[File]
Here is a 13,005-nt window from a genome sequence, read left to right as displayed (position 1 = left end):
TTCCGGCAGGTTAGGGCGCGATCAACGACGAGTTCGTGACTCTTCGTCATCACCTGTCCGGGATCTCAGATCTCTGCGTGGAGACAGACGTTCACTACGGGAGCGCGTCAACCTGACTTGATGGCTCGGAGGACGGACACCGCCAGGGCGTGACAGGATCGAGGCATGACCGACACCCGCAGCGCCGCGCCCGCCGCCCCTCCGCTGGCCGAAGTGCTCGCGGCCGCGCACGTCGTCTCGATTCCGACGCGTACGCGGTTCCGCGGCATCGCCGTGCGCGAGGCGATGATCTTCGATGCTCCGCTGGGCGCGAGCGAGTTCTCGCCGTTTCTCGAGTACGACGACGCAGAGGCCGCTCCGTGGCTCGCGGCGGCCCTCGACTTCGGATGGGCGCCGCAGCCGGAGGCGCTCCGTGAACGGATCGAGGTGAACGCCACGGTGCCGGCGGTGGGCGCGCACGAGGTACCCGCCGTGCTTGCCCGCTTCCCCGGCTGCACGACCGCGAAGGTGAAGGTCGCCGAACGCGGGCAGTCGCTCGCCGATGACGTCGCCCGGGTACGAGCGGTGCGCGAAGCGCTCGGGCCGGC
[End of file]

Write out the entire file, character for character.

Here is a 13,005-nt window from a genome sequence, read left to right as displayed (position 1 = left end):
TTCCGGCAGGTTAGGGCGCGATCAACGACGAGTTCGTGACTCTTCGTCATCACCTGTCCGGGATCTCAGATCTCTGCGTGGAGACAGACGTTCACTACGGGAGCGCGTCAACCTGACTTGATGGCTCGGAGGACGGACACCGCCAGGGCGTGACAGGATCGAGGCATGACCGACACCCGCAGCGCCGCGCCCGCCGCCCCTCCGCTGGCCGAAGTGCTCGCGGCCGCGCACGTCGTCTCGATTCCGACGCGTACGCGGTTCCGCGGCATCGCCGTGCGCGAGGCGATGATCTTCGATGCTCCGCTGGGCGCGAGCGAGTTCTCGCCGTTTCTCGAGTACGACGACGCAGAGGCCGCTCCGTGGCTCGCGGCGGCCCTCGACTTCGGATGGGCGCCGCAGCCGGAGGCGCTCCGTGAACGGATCGAGGTGAACGCCACGGTGCCGGCGGTGGGCGCGCACGAGGTACCCGCCGTGCTTGCCCGCTTCCCCGGCTGCACGACCGCGAAGGTGAAGGTCGCCGAACGCGGGCAGTCGCTCGCCGATGACGTCGCCCGGGTACGAGCGGTGCGCGAAGCGCTCGGGCCGGC